Cooking with Alison

Roast Brined Turkey Recipe

In Poultry on April 18, 2011 at am

I brined a turkey for the first time for Christmas dinner, 2010.  Brining a turkey infuses the meat with flavour and moisture.  You can flavour the brine with any herbs and spices that you like.  Although frozen turkeys (that have been thawed out) can be used, I prefer to brine fresh turkeys.

I had originally planned on spending my holidays in flannel pyjamas drinking canned mushroom soup and eating cranberry sauce out of the can.  In bed.  But my favourite people, Ed and Krystal, inspired me to host Christmas.  So I invited the family for a few days and made them two [slightly healthier] traditional holiday feasts.  I’m really glad I did, because the food turned out wonderfully and with my surprise (my “new” dog – a first for our family), it turned out to be the best Christmas ever.

Brined and Roasted Turkey Recipe

adapted from Alton Brown

At least two days in advance, make the brine.  One day in advance, start brining the turkey.

for the brine:

4 or 5 apples, quartered

1 large onion, diced

4 carrots, peeled and diced

4 stalks celery, peeled and diced

3 thin slices of fresh ginger

several sprigs fresh thyme

a large handful of fresh parsley (leaves and stems)

2 dried bay leaves

10 whole peppercorns

2 smashed cloves of garlic, peeled

12 cups (4 L) of water

1/2 cup kosher salt

1/4 cup light brown sugar

1 teaspoon whole allspice berries

Place everything Except for the salt, brown sugar, and allspice, into a large pot.  Bring to a rolling boil over high heat and then reduce the heat to maintain a simmer.  Stir every 30 minutes and skim off the froth from the surface of the broth.  Simmer covered for at least 5 hours.  When you are happy with the flavour of the broth, strain the stock and squeeze the juices out of the apples and vegetables before discarding.  Stir in the salt, light brown sugar, and whole allspice berries and bring to a boil.  Then remove from heat and cool completely.  If you’re not using the brine immediately, store in the refrigerator for up to 3 days.  The brine can also be made well in advance and frozen.

for the turkey:

1 (8 to 10 pound) fresh, naturally raised, young turkey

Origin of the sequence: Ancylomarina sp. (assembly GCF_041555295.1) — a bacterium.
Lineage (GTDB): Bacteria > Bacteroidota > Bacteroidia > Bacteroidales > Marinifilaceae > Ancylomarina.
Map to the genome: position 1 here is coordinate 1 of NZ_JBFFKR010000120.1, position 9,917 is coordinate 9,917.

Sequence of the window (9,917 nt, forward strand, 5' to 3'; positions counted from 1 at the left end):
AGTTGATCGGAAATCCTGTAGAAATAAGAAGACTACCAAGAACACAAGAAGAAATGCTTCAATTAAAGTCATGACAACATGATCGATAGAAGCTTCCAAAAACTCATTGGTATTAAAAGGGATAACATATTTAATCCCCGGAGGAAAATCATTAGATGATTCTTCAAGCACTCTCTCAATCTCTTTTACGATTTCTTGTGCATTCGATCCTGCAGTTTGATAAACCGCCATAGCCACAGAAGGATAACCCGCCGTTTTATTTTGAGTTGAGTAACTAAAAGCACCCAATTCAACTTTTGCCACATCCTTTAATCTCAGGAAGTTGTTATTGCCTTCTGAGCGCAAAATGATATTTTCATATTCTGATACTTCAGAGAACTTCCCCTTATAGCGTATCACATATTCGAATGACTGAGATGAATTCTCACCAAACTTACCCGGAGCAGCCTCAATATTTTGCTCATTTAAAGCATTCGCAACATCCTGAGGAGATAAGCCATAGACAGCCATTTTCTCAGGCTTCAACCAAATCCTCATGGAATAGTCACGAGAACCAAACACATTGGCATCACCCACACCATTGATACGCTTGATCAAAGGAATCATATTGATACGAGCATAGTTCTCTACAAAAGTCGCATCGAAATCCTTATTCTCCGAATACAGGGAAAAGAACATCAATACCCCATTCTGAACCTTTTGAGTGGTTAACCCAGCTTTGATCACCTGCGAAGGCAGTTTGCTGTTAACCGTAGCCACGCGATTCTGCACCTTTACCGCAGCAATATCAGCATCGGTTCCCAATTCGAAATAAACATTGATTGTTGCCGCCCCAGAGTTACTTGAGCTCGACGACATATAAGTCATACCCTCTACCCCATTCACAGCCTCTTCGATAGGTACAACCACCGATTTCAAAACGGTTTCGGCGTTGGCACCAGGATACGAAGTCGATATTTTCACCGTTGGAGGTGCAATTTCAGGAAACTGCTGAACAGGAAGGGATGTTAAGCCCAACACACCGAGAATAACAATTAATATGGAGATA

a few wide strips of orange zest

canola oil or vegetable oil

optional:  fresh sage leaves, fresh rosemary sprigs, and a few fresh cranberries for garnish

Note:  I like to prepare stuffing separately from the turkey.  This reduces the cooking time of the turkey, ensures a moister bird, and eliminates the risk of getting bacteria in the stuffing.  Once the turkey is cooked, has rested, and has been plated, I add the stuffing to the bird’s cavity (see photo above).

Place the turkey breast side down in the brine and add the orange peels.  If necessary, weigh down the turkey with a plate to ensure that it is fully immersed.  Cover the pot and refrigerate or let stand in a cool area for 24 hours.  Turn the turkey halfway through.
Preheat the oven to 350 degrees F and set the rack on the lowest level.  Remove the turkey from the brine, rinse well (inside and out) with cold water, and discard the brine.  Pat the turkey dry with paper towels and coat the skin all over generously with oil.  Place it breast side up on a rack inside a roasting pan.  Tuck the wings in and add 2 cups of water to the bottom of the pan.  Roast the turkey on the lowest level of the oven, insert a probe thermometer into thickest part of the breast, and roast until it reaches 161 degrees F, approximately 10 to 15 minutes per pound.  If you don’t have a probe thermometer, you can test the doneness of the turkey by using a sharp knife to pierce the turkey thigh.  If the juice runs clear, the turkey is cooked through.  Also notice that when the turkey is cooked through, the skin will be browned, crispy, and the meat will shrivel away from the ends of the leg and wing bones.  Transfer the turkey to a cooling rack over a large wooden board or plate.  Allow it to rest for 20 to 30 minutes before carving.  Meanwhile, use the pan drippings to make your gravy.
  1. Excellent post thanks for sharing. Food is something I can enjoy all around. If I’m not eating it. I’m reading and looking at pictures about it.

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